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Solvent-based self-healing polymeric materials

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Title: Solvent-based self-healing polymeric materials
Author(s): Caruso, Mary M.
Director of Research: Moore, Jeffrey S.
Doctoral Committee Chair(s): Moore, Jeffrey S.
Doctoral Committee Member(s): Silverman, Scott K.; Zimmerman, Steven C.; White, Scott R.
Department / Program: Chemistry
Discipline: Chemistry
Degree Granting Institution: University of Illinois at Urbana-Champaign
Degree: Ph.D.
Genre: Dissertation
Subject(s): self-healing polymers solvent healing microcapsules fracture toughness bone cement
Abstract: Mechanical damage to bulk polymers typically begins as a microcrack, which can lead to eventual failure of the material if there is no method to inhibit crack growth. In living systems, this damage automatically initiates a healing response. Following the example of nature, self-healing polymers are engineered with the unique ability to extend the lifetime of materials by preventing damage propagation using various chemical mechanisms that are triggered by crack formation. The initial chemistry for self-healing materials employed a room temperature ring-opening metathesis polymerization (ROMP) using encapsulated dicyclopentadiene (DCPD) and wax-protected Grubbs’ catalyst. However the limitations of this system, including catalyst availability, cost, environmental toxicity, stability, and materials processing, motivated the search for a simpler approach to self-healing. Many chemical reactions require the use of a solvent. When an organic solvent is introduced into polymer systems, the mobility of polymer chains increases as the localized glass transition temperature is depressed. Solvent-based self-healing involves wetting of the polymer surface and resultant swelling of the bulk material, leading to interlocking of the polymer chains across a damaged crack plane to recover virgin mechanical properties. To achieve this healing in an autonomic fashion, liquid-filled microcapsules were prepared with various core components and embedded within a bulk polymer during processing. By compartmentalizing reactive fluids containing a solvent into a bulk material, in situ reactions occur upon damage in the form of a crack. A crack propagating through the polymeric material ruptures the embedded microcapsules, thus releasing solvent-based mixtures into the crack plane. The encapsulation of various solvents has been developed for use in self-healing polymers. Solvent-filled microcapsules were incorporated into thermoset matrices and thermoplastic materials such as poly(methyl methacrylate), and the healing performance is discussed in great detail. A self-healing bone cement/dental resin system based on free-radical polymerization reactions has also been studied. The development of solvent-based microcapsules led to the encapsulation of conductive materials for the repair of mechanically damaged electronic devices. Finally, additional research was carried out to examine the use of solid and protected amines for high temperature self-healing systems.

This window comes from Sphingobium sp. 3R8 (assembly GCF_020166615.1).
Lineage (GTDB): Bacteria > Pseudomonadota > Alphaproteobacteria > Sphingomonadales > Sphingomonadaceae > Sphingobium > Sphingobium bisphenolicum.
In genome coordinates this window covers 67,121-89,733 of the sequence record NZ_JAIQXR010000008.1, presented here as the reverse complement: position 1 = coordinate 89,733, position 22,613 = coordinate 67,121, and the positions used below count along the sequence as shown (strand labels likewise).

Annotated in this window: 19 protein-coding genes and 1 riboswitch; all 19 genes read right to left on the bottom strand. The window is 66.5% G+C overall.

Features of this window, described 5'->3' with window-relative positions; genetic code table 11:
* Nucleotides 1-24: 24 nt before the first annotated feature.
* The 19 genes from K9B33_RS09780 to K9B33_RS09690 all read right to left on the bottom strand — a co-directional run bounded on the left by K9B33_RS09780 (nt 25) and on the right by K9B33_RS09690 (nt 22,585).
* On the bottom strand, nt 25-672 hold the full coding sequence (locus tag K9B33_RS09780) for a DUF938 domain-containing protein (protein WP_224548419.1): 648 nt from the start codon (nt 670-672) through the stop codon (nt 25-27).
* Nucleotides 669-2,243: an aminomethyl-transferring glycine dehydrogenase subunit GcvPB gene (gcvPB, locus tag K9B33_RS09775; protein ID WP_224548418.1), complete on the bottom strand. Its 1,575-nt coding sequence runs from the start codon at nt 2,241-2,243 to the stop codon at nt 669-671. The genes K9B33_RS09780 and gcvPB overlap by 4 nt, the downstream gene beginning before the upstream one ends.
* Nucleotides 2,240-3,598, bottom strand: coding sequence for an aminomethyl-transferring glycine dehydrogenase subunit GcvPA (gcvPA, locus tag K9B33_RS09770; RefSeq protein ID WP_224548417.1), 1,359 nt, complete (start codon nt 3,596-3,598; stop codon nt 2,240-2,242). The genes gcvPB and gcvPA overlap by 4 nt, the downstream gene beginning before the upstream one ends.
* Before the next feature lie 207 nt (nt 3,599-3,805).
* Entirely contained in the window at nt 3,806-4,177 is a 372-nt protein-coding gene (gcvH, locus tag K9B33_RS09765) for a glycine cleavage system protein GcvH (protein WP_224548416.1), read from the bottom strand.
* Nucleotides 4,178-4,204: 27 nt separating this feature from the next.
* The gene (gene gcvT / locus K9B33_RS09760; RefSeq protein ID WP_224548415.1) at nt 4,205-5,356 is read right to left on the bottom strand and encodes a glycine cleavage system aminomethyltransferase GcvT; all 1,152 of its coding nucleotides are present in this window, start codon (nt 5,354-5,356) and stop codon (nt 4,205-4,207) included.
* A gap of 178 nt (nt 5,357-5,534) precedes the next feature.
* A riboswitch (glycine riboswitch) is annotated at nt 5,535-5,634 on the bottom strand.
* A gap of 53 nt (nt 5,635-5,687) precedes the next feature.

Issue Date: 2010-08-20
URI: http://hdl.handle.net/2142/16824
Rights Information: Copyright 2010 Mary M. Caruso
Date Available in IDEALS: 2010-08-20
Date Deposited: 2010-08
 

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